Using Sentence Enhancements to Distinguish between Deterrence and Incapacitation
It is typically difficult to differentiate empirically between deterrence and incapacitation since both are a function of expected punishment. In this paper we demonstrate that the introduction of sentence enhancements (i.e. increased punishments that are added on to prison sentences that would have been served anyway) provides a direct means of measuring deterrence. Because the criminal would have been sentenced to prison anyway, there is no additional incapacitation effect from the sentence enhancement in the short-run. Therefore, any immediate decrease in crime must be due to deterrence. We test the model using California's Proposition 8 which imposed sentence enhancements for a selected group of crimes. In the year following its passage, crimes covered by Proposition 8 fell by more than 10 percent relative to similar crimes not affected by the law, suggesting a large deterrent effect. Three years after the law comes into effect, eligible crimes have fallen roughly 20-40 percent compared to non-eligible crimes. This large deterrent effect suggests that sentence enhancements, and may be more cost-effective than is generally thought.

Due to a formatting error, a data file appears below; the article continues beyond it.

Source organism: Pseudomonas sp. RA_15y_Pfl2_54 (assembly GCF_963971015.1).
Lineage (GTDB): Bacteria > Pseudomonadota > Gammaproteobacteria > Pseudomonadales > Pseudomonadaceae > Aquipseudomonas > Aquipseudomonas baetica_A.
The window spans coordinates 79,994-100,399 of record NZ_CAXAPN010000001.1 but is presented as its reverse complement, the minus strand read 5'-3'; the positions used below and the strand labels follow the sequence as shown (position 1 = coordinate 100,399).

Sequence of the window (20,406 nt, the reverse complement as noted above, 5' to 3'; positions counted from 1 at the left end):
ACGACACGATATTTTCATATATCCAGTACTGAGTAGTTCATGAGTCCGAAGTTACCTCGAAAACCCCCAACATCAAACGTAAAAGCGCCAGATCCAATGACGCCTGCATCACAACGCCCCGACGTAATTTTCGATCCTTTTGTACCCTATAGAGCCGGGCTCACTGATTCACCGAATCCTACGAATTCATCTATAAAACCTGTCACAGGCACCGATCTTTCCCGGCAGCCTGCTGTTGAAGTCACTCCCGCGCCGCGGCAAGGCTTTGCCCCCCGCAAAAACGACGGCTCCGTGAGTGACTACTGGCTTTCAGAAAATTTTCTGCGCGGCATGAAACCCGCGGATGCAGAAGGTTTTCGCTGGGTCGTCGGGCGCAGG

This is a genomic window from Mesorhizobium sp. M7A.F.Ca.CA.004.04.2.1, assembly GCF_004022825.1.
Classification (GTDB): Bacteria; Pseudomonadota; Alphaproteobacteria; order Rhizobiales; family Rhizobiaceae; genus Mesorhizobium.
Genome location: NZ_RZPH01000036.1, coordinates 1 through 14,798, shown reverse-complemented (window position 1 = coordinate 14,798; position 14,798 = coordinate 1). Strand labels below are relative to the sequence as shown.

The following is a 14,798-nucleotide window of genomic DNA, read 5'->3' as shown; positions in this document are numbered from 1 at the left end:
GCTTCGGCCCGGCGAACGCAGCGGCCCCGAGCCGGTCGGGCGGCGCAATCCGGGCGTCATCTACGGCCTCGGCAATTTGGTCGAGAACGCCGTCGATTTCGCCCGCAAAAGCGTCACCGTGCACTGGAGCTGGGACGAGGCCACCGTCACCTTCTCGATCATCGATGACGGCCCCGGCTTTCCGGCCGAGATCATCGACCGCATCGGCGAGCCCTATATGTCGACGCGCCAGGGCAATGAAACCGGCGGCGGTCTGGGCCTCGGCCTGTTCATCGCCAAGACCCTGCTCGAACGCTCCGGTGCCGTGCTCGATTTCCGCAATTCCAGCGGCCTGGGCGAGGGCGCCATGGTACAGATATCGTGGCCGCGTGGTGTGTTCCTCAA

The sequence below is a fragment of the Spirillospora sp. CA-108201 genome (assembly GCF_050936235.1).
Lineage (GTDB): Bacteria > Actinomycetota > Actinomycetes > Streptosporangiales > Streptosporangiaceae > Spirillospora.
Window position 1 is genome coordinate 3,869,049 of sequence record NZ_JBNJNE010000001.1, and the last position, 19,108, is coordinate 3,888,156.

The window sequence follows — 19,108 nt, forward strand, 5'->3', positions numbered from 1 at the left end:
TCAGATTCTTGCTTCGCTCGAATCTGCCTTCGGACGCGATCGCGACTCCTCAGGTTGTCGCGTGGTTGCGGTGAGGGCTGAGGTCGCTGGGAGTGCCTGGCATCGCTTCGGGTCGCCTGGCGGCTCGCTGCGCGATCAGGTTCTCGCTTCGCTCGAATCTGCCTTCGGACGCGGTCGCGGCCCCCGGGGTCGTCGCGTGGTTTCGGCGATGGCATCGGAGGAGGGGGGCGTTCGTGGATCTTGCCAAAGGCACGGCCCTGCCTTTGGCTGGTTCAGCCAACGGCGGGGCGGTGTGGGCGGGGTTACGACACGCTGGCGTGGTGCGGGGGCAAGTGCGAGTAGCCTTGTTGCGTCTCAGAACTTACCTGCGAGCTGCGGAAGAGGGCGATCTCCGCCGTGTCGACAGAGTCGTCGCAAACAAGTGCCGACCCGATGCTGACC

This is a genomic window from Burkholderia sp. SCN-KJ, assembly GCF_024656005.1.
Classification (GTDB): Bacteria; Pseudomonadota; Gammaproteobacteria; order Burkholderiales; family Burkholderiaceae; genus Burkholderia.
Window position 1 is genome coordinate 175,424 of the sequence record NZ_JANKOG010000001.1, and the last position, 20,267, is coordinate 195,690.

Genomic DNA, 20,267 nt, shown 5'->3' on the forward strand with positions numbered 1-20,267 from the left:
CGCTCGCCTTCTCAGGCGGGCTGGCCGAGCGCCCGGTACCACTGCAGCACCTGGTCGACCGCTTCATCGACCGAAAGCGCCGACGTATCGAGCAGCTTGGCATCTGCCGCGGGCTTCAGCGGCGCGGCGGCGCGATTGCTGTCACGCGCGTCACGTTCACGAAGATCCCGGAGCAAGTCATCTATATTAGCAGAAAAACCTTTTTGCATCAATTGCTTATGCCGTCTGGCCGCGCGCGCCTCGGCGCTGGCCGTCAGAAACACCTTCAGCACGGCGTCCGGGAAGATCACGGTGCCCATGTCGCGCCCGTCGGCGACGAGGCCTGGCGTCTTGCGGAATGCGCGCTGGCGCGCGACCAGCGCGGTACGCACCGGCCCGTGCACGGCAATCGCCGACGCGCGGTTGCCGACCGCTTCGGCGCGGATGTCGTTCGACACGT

- "the law requiring longer sentences has been effective in lowering crime. Within three years, crimes covered by the law fell an estimated 8...
Journal of Law and Economics, Vol. 42, no. 1, part 2 (April 1999):343-363. citation courtesy of